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Evansville Courier & Press (Indiana)

 

Larry Bird may never climb inside an Indy car again. However, Bird was willing to do anything, well almost anything, to help the Indiana Pacers make their successful bid to host the 2021 NBA All-Star game.

Back in April, Bird delivered the city's bid to NBA Commissioner Adam Silver in unique style - driving an Indy car in Manhattan. Silver delivered the game to Indianapolis on Wednesday, making the official announcement during a news conference at Bankers Life Fieldhouse.

Bird said he was ecstatic the game would return to Indianapolis for the first time since 1985, when Bird played in the game as a member of the Boston Celtics.

"Back in 1985, there wasn't nearly as much to it," said Bird, now a consultant with the Pacers front office, after his tenure as both a general manager and a coach. "Now, the All-Star game is spectacle. Every venue we have downtown will be full. People will be excited, I think it will be fantastic. I know how much work and time people put into this, behind the scenes, Our owner ( Herb Simon) wanted it real bad. He got it. Now we're going to put on a great show."

The 2021 All-Star game adds to the major events coming to the city, and will put the focus of the sports world on Indianapolis for the entire weekend. That is a much different scenario than in 1985, when the game was at the Hoosier Dome.

"I remember in the late '70s when I used to come downtown at 9 o'clock when there was no place to eat, not many people walking around downtown," said Bird. "This city has come a long way in the last 30 years. I'm very proud of it. I know a lot of residents are, too."

Silver said the city's track record of hosting major sporting events successfully factored into the league's decision to accept the Pacers' bid.

"They're in the business of hosting big events," Silver said. "I have personally been here for Final Fours, the Super Bowl, large conventions. On top of that, you have the passion from the organization. Herb Simon has done everything in his life - he had nothing to gain by it, but he wanted to do it for the city. He rounded up the governor, and the mayor, and seemingly everybody who had anything to do with it and delivered the bid. Think about it, you had one of the greatest players of all time, Larry Bird, in an Indy Car on 5th Ave. That was the cherry on top of the cake, but it was symbolic."

The 1985 All-Star game was held at the Hoosier Dome, and Silver said there was some discussion about playing the 2021 game at Lucas Oil Stadium instead of Bankers Life, to accommodate more fans. However, Silver said it seemed more appropriate to hold a basketball game in a basketball venue.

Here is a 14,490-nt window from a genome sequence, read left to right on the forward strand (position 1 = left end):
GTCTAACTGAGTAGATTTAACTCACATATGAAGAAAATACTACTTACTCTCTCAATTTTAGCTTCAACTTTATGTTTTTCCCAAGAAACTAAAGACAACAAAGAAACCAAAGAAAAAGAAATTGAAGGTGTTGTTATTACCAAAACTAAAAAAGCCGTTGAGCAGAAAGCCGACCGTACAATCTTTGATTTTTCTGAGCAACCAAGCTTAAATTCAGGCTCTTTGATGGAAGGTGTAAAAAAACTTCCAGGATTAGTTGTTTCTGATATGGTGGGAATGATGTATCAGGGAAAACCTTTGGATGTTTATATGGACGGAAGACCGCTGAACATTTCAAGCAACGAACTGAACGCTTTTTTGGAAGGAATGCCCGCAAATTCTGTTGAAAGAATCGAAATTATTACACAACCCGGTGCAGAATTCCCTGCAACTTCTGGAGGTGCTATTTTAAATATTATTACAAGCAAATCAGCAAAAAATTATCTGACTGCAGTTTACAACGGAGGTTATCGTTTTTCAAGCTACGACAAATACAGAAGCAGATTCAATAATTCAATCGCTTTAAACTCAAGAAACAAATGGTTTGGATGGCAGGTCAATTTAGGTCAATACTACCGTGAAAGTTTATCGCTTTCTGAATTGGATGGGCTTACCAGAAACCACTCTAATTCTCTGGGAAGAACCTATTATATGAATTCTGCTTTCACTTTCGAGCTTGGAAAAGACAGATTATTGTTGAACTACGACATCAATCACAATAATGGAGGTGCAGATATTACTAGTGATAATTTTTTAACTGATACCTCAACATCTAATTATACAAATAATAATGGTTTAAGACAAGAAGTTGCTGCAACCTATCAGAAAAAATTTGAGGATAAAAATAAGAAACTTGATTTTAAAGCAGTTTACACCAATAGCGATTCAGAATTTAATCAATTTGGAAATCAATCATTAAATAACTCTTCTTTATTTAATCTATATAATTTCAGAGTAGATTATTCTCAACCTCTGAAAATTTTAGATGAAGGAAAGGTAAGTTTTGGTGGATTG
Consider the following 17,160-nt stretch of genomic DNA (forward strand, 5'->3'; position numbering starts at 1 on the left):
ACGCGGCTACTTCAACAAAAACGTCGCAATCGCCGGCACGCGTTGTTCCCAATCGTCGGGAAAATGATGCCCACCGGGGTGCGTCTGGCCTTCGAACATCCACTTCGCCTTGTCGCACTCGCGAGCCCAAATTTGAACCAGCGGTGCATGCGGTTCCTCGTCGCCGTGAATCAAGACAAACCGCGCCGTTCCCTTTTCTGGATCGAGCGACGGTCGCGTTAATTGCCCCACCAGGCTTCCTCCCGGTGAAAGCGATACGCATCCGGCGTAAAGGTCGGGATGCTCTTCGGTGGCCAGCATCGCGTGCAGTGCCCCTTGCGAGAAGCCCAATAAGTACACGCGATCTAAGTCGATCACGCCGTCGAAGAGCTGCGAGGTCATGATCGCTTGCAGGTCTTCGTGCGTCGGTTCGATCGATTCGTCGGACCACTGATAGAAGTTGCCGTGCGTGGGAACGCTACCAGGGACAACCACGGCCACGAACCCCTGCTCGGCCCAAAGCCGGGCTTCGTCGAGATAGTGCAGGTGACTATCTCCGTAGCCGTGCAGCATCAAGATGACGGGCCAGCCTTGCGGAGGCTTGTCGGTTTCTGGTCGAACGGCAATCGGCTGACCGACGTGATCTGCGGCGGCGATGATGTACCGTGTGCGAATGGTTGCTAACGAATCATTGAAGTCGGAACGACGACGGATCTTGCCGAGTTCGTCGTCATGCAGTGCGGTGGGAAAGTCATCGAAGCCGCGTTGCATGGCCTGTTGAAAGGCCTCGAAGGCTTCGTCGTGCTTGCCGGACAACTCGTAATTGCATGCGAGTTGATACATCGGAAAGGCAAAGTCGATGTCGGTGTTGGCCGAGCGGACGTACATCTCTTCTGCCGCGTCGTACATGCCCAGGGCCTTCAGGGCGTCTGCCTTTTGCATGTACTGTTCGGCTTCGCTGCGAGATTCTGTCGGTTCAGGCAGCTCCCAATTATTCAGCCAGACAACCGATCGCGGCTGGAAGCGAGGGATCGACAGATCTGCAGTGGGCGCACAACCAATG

"The feeling is that we're more an arena sport than a dome sport," said Silver. "There's no doubt we could sell out a dome, but we like the intimacy of being at Bankers Life. We belong in an arena. It's where the team plays. We want people to be close to the game.

"But no question, we're partnering with Lucas Oil. We will be using Lucas Oil for practices and large clinics. We want to touch as many people in the community as possible. Having that venue right downtown as well was also an important part of the bid."

Silver said the fact that Indianapolis had not hosted a game since 1985 played into the decision. "We try to rotate the game around the league," said Silver. "That was a factor."

Pacers COO Rick Fuson thought that it was the right time to make the bid, and that Indianapolis was in strong position to secure the game.

"We weren't always qualified because of the number of hotels we had, but now we do," Fuson said. "I think the fact the governor paid attention, the mayor paid attention, Larry Bird, Herb Simon, myself. We all wanted this game or city. It was the right time."

Fuson said that he and the planning committee would attend future All-Star games before 2021, looking to see what works well, and what doesn't.

Bird said he hoped that by 2021, the game itself would be played with more intensity, similar to when he played.

"It's the best players we have," said Bird. "They should go hard for the time they're out there playing. Dunking, no defense, scoring 180 points is not what people want to see. It's up to the players to bring the game back to what the people want to see,"

During one All-Star weekend before he won the three-point shooting contest, Bird predicted victory, asking the other competitors - "Which one of you is going to finish second to me?"

"Yeah, I did," said Bird smiling. "I don't know why I did, but I did. It was the first year - Everybody was sitting there not saying a word. It just came out. Thank God I won."

Now Indianapolis has won the bid for the All-Star game. Which means Bird can retire from Indy car driving.

Follow IndyStar sports writer Clifton Brown on Twitter @CliftonGBrown

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December 14, 2017
 
 
 

 

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